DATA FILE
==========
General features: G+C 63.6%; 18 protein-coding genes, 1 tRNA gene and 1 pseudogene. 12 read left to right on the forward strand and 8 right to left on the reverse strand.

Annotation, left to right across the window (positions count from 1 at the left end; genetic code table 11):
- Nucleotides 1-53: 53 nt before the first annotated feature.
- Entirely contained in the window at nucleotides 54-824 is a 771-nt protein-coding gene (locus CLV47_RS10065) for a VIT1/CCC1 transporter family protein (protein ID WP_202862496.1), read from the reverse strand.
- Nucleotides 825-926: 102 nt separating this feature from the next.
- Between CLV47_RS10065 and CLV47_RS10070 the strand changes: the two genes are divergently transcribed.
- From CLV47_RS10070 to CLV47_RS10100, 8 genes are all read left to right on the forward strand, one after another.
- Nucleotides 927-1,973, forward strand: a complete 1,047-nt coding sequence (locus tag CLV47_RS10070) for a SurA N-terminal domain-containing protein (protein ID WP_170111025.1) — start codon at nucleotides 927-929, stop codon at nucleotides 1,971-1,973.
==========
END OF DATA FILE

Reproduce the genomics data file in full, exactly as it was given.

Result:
General features: G+C 63.6%; 18 protein-coding genes, 1 tRNA gene and 1 pseudogene. 12 read left to right on the forward strand and 8 right to left on the reverse strand.

Annotation, left to right across the window (positions count from 1 at the left end; genetic code table 11):
- Nucleotides 1-53: 53 nt before the first annotated feature.
- Entirely contained in the window at nucleotides 54-824 is a 771-nt protein-coding gene (locus CLV47_RS10065) for a VIT1/CCC1 transporter family protein (protein ID WP_202862496.1), read from the reverse strand.
- Nucleotides 825-926: 102 nt separating this feature from the next.
- Between CLV47_RS10065 and CLV47_RS10070 the strand changes: the two genes are divergently transcribed.
- From CLV47_RS10070 to CLV47_RS10100, 8 genes are all read left to right on the forward strand, one after another.
- Nucleotides 927-1,973, forward strand: a complete 1,047-nt coding sequence (locus tag CLV47_RS10070) for a SurA N-terminal domain-containing protein (protein ID WP_170111025.1) — start codon at nucleotides 927-929, stop codon at nucleotides 1,971-1,973.